I have lived in my current house for 10 years now and never have been up in the attic.
In my defense, however, I have several good reasons why.
First and foremost, the only access to the attic is what is called a “hatch” in the
Even though I’ve never ventured into the attic, I do know a few things about it. I know it has an electric light in it. I found this out by accident when I noticed that my closet had two light switches in it. One turned on the light in the closet. The other turned on... nothing...or at least I thought it didn’t.
But I was lying in bed my first night in the house and noticed a very dim light coming from underneath the closet door. Thinking someone had broken into the house and was using a flashlight to see if I might have a diamond necklace stuffed into one of my shoe boxes, I grabbed the lamp (to use as a weapon) on the nightstand and crept toward the closet. With one hand holding the lamp above my head so I could smash it over an intruder’s head if necessary, I grabbed the door handle with my other hand and flung open the door. The dim light turned out to be coming down through the gaps around the attic’s hatch-door in the ceiling.
I also learned the attic had a smoke detector in it...mainly because it kept randomly blaring at all hours of the day and night. I’m not talking about that annoying “low battery” chirping, I’m talking about full-out blaring, as if the attic were engulfed in flames. The first time, I called the fire department. They lugged in their own ladder, climbed up there, changed the battery in the detector and assured me there was no fire.
“How do you expect me, a woman of an ‘advanced’ age, to keep changing that battery myself?” I asked them
They shrugged, as if to say, “Hey lady, that’s your problem.”
The second time the detector in the attic went off, only a few days later, I wasn’t home, so a jogger who happened to hear the blaring called the fire department. Luckily, I arrived home only seconds before they were about to chop down my front door. Once again, nothing seemed amiss.
Fast forward to four false alarms later. The fire department finally removed the detector from the attic and handed it to me.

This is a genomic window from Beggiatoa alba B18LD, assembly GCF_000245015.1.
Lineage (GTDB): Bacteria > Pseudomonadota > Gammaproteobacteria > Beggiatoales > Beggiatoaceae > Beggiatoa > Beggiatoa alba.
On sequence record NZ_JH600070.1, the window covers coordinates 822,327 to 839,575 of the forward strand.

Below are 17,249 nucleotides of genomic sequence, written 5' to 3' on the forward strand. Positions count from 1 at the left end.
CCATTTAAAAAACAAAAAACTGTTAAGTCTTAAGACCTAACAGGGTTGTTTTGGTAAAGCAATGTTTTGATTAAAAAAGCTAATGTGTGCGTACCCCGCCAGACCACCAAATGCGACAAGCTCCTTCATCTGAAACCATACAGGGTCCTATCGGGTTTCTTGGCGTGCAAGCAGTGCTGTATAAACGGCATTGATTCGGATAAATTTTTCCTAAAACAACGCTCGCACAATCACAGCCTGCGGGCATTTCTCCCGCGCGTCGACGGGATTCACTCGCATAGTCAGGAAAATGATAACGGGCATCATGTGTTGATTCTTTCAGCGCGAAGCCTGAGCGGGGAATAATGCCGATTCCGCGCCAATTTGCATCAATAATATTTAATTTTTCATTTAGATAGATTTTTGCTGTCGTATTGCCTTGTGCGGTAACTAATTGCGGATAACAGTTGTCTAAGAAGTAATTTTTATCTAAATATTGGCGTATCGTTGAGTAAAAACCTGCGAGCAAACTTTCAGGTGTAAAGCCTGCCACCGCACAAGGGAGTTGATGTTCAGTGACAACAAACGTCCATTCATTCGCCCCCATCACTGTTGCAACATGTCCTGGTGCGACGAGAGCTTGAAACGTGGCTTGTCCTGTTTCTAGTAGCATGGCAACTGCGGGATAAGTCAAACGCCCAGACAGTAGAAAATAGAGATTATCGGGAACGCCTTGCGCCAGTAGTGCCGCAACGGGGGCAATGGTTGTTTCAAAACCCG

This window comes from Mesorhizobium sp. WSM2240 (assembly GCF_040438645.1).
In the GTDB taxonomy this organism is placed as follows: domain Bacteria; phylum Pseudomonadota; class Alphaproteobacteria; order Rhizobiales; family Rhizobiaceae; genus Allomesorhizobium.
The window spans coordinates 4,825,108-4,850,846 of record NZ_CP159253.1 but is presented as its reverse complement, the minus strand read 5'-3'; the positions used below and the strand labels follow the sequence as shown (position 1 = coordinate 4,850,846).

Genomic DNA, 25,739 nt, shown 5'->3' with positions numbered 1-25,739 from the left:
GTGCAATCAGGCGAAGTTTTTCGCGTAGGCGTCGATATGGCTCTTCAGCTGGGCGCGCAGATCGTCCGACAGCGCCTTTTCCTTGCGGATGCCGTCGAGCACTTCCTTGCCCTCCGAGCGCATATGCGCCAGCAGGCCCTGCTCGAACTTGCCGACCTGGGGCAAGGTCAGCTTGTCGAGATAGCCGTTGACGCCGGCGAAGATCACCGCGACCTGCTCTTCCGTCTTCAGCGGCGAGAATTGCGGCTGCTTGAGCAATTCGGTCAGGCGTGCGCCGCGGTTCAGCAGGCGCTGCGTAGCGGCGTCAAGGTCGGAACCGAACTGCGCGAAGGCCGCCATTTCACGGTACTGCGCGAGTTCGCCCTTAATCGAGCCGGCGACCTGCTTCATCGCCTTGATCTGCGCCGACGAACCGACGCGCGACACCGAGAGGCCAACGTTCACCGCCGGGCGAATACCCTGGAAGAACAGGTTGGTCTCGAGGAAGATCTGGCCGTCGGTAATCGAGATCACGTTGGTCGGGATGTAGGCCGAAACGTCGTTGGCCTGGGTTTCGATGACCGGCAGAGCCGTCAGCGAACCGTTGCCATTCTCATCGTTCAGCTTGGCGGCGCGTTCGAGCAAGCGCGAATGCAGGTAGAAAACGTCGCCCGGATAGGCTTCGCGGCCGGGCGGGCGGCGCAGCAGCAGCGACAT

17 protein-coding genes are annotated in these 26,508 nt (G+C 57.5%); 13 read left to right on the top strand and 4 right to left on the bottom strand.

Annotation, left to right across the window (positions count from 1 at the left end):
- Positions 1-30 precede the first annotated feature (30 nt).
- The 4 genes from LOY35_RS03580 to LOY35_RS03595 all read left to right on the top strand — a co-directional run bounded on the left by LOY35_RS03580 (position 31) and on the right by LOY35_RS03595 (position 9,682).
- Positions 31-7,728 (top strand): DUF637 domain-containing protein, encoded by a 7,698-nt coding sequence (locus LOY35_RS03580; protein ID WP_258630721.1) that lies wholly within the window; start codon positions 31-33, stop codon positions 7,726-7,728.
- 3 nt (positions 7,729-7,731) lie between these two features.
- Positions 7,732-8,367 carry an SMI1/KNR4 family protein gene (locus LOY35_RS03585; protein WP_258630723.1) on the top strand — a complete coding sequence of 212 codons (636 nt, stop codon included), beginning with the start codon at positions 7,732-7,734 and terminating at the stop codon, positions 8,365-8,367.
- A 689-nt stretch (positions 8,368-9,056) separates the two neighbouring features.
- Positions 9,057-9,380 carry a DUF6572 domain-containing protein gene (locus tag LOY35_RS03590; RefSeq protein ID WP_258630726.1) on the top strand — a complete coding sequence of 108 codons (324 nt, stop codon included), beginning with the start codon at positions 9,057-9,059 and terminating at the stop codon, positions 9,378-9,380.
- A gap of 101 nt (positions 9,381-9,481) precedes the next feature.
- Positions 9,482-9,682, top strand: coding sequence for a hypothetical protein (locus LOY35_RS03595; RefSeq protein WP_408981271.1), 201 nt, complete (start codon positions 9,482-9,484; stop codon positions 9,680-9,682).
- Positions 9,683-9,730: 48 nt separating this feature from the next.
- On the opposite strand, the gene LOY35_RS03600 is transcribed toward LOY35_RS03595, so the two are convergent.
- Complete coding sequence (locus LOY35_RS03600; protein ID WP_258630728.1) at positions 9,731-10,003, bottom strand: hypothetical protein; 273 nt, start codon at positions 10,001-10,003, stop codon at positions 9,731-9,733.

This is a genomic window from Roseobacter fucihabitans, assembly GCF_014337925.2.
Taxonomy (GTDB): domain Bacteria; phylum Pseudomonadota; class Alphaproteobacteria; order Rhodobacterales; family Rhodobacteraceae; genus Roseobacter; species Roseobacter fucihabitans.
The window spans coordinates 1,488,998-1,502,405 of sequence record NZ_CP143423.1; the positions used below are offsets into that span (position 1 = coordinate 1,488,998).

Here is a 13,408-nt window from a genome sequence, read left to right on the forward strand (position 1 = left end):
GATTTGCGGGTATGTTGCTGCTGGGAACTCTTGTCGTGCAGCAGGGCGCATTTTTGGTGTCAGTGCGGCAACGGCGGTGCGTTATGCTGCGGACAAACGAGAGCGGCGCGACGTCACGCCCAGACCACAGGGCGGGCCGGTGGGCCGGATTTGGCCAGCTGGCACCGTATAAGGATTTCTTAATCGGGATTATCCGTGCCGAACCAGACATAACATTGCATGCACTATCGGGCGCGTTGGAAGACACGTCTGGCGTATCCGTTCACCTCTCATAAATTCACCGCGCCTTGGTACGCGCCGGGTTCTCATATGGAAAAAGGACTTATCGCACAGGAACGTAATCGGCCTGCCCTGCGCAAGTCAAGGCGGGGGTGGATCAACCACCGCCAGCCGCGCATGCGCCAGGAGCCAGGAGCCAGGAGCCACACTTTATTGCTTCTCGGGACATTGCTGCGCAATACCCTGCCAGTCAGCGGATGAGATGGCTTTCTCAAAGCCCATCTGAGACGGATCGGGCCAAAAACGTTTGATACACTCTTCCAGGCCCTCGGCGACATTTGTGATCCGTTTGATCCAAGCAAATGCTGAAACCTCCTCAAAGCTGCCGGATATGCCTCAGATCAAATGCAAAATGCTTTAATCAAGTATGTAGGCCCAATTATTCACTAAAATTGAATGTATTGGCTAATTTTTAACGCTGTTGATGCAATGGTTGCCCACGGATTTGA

“This detector obviously is faulty,” the fireman said. “You don’t really need one up there anyway. By the time the smoke from a house fire would rise high enough to reach that detector, you’d already be dead.”
At least the blaring finally stopped.
One day, my uncle, out of curiosity, grabbed a step-ladder, stood on the very top of it and hoisted himself up into the attic so he could explore it. When he climbed back down, he informed me there was nothing up there because it had no floor – and he’d had to carefully walk from beam to beam.
“Good thing I have good balance,” he said. “Otherwise you might have seen me come falling through the ceiling!”
His words served only to give me yet another good reason never to go up there.
But I’ve been having so many problems with my basement, my attic is beginning to seem more appealing to me – as a possible future storage area.
“My basement is always damp and smells like mildew, even with two dehumidifiers running constantly,” I told one of my friends the other night. “I’m thinking that a nice dry attic might be a much better place to store my stuff. All it needs is a floor and some stairs going up there.”
“Does the attic have full-sized windows?” he asked.
“No, no windows at all. Only a hatch-door in the floor.”
He burst out laughing. “Then how do you suppose they’re going to get big sheets of plywood up there to make a floor, if your only access is a small hatch?”
I frowned at him. “In small pieces?”
I must confess, however, that having no access into the attic actually gives me a small sense of comfort, especially lately. That’s because for the past few weeks I have been hearing noises up there. The noises are not the pitter-patter of little feet, such as if squirrels or mice were scampering around. No, these sound like a 200-lb. man wearing combat boots stomping on the beams. Even my dogs look up at the ceiling and growl.
It makes me wonder how whatever is up there got up there in the first place, especially if it’s as big as it sounds.
Still, seeing there are no pull-down steps or a ladder leading up to the attic, it means that whatever is up there has no way of climbing down into my closet either.
Unless it’s really, really tall.
Or it comes crashing through the ceiling.
Maybe I should call the fire department again.
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